The Big Sandy Mountaineer -

Getting By

 

May 13, 2020



The first picking of my rhubarb is about to happen. I cannot wait to take that first bite of sour, yet refreshing, yumminess. While my current dilemma of deciding what to bake first is scrambling my head, I also know I will soon be saying “What am I going to do with all this rhubarb?” Preserving it, of course, is the answer. And, let’s not forget the other fruits and vegetables which will be coming soon.

Now is the time to be getting prepared for canning season. Do you have your canning supplies handy? Have you done an inventory of what you have and what you will need to get? Have you made a plan of what you will be canning?

Canning has many benefits, if, it is done safely. The very basic principle of canning depends on the pH of the food product you are canning. High acid foods, like fruits or pickled foods, have a pH of 4.6 or lower. These are processed using the boiling water method. Low acid foods, like vegetables, meats and poultry, have a pH of higher than 4.6. These must be processed using the pressure canning method.

Here are some other questions which may come up.

Have you had your pressure canner dial-gauge tested? Maybe you are asking why have your pressure canner dial-gauge tested? A dial-gauge should be tested for accuracy. Inaccuracies can happen over time due to it getting dropped, hit, malfunctioning, etc. An accurate dial-gauge is necessary to be sure you are processing those low-acid vegetables, meats, fish and poultry at the required temperature for safety. If the dial-gauge is reading inaccurate, your canned goods may not be getting processed at the appropriate pressure and temperature necessary to kill bacteria and molds, such as the bacteria that causes botulism.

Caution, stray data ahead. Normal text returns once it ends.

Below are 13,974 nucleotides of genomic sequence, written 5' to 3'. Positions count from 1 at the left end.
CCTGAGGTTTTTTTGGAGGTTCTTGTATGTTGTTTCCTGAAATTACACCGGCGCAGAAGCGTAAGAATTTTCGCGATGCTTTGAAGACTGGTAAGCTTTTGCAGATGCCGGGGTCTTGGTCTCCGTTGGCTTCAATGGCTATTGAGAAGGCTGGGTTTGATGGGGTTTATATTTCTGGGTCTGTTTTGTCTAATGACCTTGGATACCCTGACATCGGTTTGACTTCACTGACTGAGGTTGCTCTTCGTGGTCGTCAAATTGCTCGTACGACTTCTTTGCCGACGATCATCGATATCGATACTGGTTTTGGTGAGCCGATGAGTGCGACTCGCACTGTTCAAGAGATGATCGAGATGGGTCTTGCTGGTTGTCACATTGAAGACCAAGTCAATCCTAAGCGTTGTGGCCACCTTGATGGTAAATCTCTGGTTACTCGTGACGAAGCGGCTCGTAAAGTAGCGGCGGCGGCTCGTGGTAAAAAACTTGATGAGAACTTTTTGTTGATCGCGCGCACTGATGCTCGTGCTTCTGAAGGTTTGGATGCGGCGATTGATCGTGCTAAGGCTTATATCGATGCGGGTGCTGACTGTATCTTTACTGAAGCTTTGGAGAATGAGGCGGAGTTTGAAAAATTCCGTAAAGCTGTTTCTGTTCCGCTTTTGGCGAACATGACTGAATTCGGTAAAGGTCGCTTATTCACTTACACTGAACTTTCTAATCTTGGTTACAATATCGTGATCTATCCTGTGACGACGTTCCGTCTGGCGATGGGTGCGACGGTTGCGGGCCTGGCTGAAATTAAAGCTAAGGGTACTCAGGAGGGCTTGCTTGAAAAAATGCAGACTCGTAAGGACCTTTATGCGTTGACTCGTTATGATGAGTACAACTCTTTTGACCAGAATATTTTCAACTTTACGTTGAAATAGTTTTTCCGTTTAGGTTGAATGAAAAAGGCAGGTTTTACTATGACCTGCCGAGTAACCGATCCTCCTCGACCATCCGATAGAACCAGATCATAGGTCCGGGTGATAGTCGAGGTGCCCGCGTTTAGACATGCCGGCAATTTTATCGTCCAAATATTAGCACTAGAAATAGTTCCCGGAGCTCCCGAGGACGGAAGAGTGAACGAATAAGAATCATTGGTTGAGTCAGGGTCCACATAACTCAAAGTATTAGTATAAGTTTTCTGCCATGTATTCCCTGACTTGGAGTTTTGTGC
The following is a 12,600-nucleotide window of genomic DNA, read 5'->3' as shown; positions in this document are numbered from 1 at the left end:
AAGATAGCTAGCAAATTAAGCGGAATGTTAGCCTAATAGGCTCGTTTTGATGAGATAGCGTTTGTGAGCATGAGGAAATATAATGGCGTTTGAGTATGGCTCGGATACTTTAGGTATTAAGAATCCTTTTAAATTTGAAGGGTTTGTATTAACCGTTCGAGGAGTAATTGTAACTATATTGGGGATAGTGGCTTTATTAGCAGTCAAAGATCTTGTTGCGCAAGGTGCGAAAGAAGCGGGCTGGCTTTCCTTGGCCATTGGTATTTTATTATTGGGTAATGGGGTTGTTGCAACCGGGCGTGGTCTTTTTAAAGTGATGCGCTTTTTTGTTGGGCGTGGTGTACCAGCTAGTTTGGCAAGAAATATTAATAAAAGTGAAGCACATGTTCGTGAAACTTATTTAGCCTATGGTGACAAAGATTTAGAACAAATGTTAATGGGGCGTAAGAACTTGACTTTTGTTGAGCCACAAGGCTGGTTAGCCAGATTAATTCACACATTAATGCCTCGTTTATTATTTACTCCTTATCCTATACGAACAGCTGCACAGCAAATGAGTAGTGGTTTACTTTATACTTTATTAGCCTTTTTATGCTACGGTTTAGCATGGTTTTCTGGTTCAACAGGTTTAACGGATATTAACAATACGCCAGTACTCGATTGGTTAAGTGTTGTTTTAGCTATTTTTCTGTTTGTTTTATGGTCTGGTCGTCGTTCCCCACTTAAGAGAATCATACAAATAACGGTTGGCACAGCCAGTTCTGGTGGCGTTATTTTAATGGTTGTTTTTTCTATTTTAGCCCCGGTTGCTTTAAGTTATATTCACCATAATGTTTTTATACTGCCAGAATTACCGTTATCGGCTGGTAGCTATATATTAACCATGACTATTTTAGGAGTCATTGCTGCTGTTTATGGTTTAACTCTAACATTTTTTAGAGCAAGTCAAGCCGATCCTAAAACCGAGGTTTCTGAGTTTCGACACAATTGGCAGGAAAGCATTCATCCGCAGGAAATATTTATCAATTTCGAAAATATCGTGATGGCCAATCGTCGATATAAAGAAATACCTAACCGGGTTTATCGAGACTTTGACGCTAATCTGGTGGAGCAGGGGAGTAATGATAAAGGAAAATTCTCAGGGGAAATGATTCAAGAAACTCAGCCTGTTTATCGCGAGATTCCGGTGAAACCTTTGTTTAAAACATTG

Where can you get your dial-gauge tested? Chouteau County MSU Extension. The office is located at 1308 Franklin St (green building next to the courthouse) in Fort Benton or give me a call and we can coordinate a time and place to meet which is convenient for you.

What is the cost to have the dial-gauge tested or pressure canner inspected? There is no cost, it is free.

Does a weighted-gauge needed to be tested? No, however, you should inspect the rubber gasket, if your pressure canner has one, to be sure it is flexible and soft, not brittle, sticky or cracked. (Do not rub with oil or grease.) Also make sure any small pipes or vent ports with openings are clean and open all the way through. You will want to check these same parts on your dial-gauge pressure canner.

Where can you find more information about canning and other types of food preservation? Always use reliable sources that offer current, research-tested procedures, recipes and timetables. Be aware canning information published or handed down prior to 2006 may be incorrect and could pose a serious health risk. The National Center for Home Food Preservation is an excellent reliable source at nchfp.uga.edu, freshpreserving.com (Ball/Kerr) and do not forget the MSU Extension MontGuides available at store.msuextension.org or request hard copies from our office.

If you are interested in hands-on canning classes, contact Janell Barber, Family and Consumer Sciences Extension Agent, at 622-3036 or janellb@montana.edu.

 
 

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